Body Image Disorder
Body image disorder or “imagined ugliness.” is a chronic illness that requires treatment.
Research suggests that naturally occurring brain chemicals called neurotransmitters, may play a role in causing body image disorder. Some genetic studies show that body image disorder is more common in people whose biological family members also have the condition. Negative life experiences about body or self-image such as childhood teasing, societal expectations of beauty etc., may trigger the disorder.
The disorder may be a part of or may occur along with obsessive-compulsive disorder, depression and other mood disorders, anxiety disorders, eating disorders, and Social phobia.
It cab result in low self-esteem, social isolation, difficulty attending work or school, lack of close relationships, unnecessary medical procedures, especially cosmetic surgery, suicidal thoughts, substance abuse, or alcoholism etc.
Treatment of body image disorder includes medication followed by or in conjunction with talk therapy.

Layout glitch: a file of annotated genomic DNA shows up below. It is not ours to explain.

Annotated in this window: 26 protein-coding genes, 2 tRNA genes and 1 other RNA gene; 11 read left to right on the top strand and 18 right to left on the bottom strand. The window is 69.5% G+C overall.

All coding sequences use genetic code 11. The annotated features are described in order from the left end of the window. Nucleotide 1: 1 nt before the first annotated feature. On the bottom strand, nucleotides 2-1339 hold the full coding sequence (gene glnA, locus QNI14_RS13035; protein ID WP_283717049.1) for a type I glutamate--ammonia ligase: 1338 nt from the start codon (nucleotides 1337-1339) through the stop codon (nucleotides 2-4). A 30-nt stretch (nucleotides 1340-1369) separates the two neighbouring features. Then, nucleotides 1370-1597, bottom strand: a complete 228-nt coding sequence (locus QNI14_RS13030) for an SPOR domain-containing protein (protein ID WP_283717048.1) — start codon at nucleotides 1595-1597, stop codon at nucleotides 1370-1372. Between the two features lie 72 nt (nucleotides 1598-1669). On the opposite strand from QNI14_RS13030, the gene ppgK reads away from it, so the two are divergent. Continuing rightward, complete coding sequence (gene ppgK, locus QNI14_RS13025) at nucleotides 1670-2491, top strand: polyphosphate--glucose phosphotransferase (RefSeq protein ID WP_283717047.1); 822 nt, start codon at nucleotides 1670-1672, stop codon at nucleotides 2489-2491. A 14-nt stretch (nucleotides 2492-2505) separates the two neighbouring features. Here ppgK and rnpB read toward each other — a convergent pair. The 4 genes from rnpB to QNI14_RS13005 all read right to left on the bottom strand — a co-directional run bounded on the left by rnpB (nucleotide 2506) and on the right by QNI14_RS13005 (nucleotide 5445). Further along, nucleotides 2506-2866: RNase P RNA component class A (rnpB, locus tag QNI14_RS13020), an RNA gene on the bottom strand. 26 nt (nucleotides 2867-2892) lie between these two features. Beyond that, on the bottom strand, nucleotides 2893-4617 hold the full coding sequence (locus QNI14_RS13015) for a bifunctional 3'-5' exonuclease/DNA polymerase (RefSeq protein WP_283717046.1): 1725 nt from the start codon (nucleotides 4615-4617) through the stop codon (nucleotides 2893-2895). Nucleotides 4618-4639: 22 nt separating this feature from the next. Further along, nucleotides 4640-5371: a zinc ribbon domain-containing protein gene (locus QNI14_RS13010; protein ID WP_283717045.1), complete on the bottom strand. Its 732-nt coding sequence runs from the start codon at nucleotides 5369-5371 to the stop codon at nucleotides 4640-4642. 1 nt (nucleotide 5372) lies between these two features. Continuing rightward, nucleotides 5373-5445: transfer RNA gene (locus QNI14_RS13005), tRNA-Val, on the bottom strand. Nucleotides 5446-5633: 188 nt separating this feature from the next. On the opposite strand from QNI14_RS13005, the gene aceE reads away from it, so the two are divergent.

A conviction about perceived flaws that results in imagining something about the body that’s not true, no matter how much evidence is provided that it is not so, including
- Preoccupation with physical appearance with excessive grooming
- Strong belief the there is an abnormality or defect that is result in ugliness or special notice by others
- Frequent examination in the mirror and comparison of appearance with that of others or, in extreme cases, avoidance of mirrors or refusal to appear in pictures
- The need to seek reassurance about appearance from others
- The need to wear excessive makeup or clothing to camouflage perceived flaws or frequent cosmetic procedures with little satisfaction
- Extreme self-consciousness
- Avoidance of social situations